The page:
OAKLAND (KPIX) — In a small apartment on International Boulevard in East Oakland, Abraham Wordsworth works quietly on his homework. In the background, he can hear the small but clear voice of his grandmother singing prayers in her native language in Liberia.

This single picture shows the many worlds Abraham bridges, as he studies his book on neurobiology. He lives here with his blind grandmother and his aunt, who rescued him from the civil wars of Liberia. Outside, on the street, a prostitute walks slowly down the street and carloads of young men slowly drive by. A police car stops to watch.

But when Abraham leaves home and takes the bus to school, he enters the world of the privileged. Abraham attends Head Royce, one of the most rigorous private schools in California, where the tuition is $35,000 a year. He goes to school with the children of doctors, lawyers and professionals who take their children skiing and on vacations to foreign lands.

“I can adjust. I can speak properly or I can speak slang if I need people and friends. He knows which handshake to use for different friends or adults. “I feel like those little tricks that I know help me adapt to whatever situation that I’m put in.”

To watch him comfortably interacting with the other students here, you would never guess his background. “Wherever he is, that’s precisely the right place to be,” explains his teacher, Paul Scott. “Everybody likes him and he seems to like everybody.”

But this is a story of much more than a young man with exceptional social intelligence. “Abraham is the kind of kid you read about in books,” says Scott. “He’s that incredible.”

Abraham was born in 1996 during a series of brutal civil wars in Liberia. It’s estimated 250 thousand people were killed including his father and several uncles. His young mother was unable to care for him during the chaos, or his sister who died. He was sent to live with his aunt, Theresa Lamadine.

“Anything that I accomplish in my life is for and because of her,” says Abraham. “She sacrificed her whole life. Literally, she could have said, these aren’t my kids. Why should I care, but she didn’t.”

When Abraham was a toddler, his aunt managed to lead their escape out of Liberia, with her blind mother and several others in tow. “If God wasn’t with me to help him leave Liberia, we’re dead,” she explains. “My tribe was the one they were fighting…. freedom fighters they call themselves, came across my tribe.. you would not survive it.”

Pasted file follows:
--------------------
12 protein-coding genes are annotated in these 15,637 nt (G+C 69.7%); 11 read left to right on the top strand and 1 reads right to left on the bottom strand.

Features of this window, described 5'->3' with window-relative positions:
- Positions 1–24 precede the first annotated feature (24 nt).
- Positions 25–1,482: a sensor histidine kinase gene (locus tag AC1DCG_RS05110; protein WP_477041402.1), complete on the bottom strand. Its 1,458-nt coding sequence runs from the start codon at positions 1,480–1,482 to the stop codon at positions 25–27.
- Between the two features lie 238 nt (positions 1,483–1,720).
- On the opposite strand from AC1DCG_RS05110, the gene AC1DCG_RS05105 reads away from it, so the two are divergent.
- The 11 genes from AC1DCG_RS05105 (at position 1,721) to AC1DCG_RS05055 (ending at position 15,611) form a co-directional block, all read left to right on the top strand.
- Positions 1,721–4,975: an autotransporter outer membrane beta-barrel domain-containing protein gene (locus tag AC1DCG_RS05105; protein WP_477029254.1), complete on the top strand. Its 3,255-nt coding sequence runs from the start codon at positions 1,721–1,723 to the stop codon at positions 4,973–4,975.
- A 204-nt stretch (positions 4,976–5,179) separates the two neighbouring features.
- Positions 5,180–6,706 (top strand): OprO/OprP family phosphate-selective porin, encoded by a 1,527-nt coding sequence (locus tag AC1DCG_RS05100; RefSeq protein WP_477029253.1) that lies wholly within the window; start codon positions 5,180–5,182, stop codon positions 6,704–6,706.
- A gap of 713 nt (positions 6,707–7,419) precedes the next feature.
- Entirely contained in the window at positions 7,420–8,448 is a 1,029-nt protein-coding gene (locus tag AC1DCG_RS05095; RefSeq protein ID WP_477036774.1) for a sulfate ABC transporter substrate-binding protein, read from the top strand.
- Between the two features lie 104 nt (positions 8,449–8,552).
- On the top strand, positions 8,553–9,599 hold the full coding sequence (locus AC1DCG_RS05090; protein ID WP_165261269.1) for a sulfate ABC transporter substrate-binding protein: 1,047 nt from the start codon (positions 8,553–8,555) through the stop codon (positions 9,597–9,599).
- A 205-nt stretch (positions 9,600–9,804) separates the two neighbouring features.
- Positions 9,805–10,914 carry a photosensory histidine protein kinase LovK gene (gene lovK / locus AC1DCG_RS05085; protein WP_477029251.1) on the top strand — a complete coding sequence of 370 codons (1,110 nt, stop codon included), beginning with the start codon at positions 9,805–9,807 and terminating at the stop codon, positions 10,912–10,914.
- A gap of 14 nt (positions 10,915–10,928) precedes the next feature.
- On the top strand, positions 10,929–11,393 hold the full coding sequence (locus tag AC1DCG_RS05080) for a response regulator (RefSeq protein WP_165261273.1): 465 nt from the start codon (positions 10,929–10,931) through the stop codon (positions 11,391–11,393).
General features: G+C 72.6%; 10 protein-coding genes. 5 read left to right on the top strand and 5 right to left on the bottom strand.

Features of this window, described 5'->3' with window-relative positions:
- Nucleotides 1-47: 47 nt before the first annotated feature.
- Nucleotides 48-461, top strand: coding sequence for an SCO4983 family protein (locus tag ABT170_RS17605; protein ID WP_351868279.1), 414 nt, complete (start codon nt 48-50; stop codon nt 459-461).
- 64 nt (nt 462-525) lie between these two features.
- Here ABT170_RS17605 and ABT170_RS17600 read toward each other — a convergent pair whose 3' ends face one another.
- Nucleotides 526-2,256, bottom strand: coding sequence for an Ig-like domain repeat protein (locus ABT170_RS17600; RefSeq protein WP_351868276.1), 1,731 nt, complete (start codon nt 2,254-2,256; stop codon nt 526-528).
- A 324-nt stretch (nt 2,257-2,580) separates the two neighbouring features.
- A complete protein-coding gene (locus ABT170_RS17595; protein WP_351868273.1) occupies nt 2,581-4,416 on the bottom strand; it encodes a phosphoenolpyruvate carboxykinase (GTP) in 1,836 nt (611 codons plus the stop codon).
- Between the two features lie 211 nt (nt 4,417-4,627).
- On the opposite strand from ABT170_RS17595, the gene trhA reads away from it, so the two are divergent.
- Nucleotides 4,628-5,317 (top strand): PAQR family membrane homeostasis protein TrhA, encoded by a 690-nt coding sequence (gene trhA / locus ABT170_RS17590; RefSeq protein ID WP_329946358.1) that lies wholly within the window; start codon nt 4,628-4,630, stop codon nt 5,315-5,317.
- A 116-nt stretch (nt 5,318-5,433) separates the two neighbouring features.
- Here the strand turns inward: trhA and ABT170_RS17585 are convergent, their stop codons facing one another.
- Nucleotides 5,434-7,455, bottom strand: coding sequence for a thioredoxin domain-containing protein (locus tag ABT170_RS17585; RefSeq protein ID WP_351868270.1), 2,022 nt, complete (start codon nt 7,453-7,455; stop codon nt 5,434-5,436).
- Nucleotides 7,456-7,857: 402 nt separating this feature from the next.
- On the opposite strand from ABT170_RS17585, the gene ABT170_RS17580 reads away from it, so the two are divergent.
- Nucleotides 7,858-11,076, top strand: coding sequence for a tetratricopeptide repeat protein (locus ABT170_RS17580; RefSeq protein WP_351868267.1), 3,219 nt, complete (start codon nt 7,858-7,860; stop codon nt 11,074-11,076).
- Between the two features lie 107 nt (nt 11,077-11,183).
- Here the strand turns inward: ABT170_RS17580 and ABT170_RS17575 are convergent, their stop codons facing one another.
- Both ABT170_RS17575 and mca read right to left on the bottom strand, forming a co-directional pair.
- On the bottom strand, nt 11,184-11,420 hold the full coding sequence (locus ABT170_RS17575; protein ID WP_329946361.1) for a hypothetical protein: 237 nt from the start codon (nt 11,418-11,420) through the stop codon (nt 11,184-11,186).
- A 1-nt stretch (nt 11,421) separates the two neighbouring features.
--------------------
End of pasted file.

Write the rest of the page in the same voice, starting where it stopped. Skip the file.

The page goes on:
They were part of an exodus of people escaping from the warzone in Liberia making their way to a refugee camp in the Ivory Coast. For four years they scraped by, living in a mud house that his aunt built. To supplement their meager rations, she would go out and work on farms nearby, but it never seemed quite enough. “My main memory of the camps is just the feeling of being hungry a lot of the time,” says Abraham.

Theresa Lamadine remembers clearly the day when they were told an international rescue group was getting them visas to come to the United States. “I can’t explain that feeling,” she says, as tears gather in the corners of her eyes. “I just kept sitting there asking, God, is it true?”

Their long journey led them to East Oakland, where Abraham enrolled in the public schools. He remembers he kids teasing him and asking him about the commercials they saw on TV with the sad songs and starving children in Africa with their ribs showing and flies on their faces. “Do you have flies on your face?” they would ask him.

Abraham thought a lot about those television images: “How am I different from that kid,” he would ask himself. “I am from Africa. Yes, I was hungry. I don’t know about flies, maybe I had flies on my face…I guess the short answer was, there wasn’t a difference.”

But the drive within him and something his aunt drilled into him has made him a very different person today. “I always told him education was the only way of life,” his aunt would say. “In order to prosper, in order to succeed, in order to be somebody in life you have to be educated.”

One day at grade school, Abraham noticed a sign on a bookshelf saying the books had been donated by Head Royce School. Later he was to hear more about the rigorous private school on the hill, which fed a growing desire inside him.

“I was looking for something bigger in life and I was looking for a richer experience,” he says. Head Royce is extremely difficult to get into. Undaunted, when he was in eighth grade, Abraham employed the help of some mentors to apply for a scholarship to go to Head Royce.

He got in.

“The chances are so slim that somebody with his background would have the courage and the chutzpah to imagine this future and then go and get it- make it happen, get into this school,” says Paul Scott.

Most kids coming from public schools into Head Royce struggle academically. But Abraham has a 3.6 GPA.

“When you talk to him and you hear his story, your heart breaks, says Paul Scott. “But this is not a young person who breaks your heart when you talk with him. “

At home now, his family has new worries about Ebola and the relatives they left behind. They pray. But they also know, here in America, Abraham is fulfilling a great family hope through his education.

“Abraham, he is just the kind of little boy that I thought I would never have. But I have him so I thank God,” she says. “He is going over there Head Royce… I am overwhelmed.”

He wants to do something to help people, perhaps through neurobiology. “I could have ended up lost, I could have ended up dead, whatever, but I didn’t,” says Abraham. “So there are definitely a lot of positives and that’s the internal drive in me to see the good in life.”



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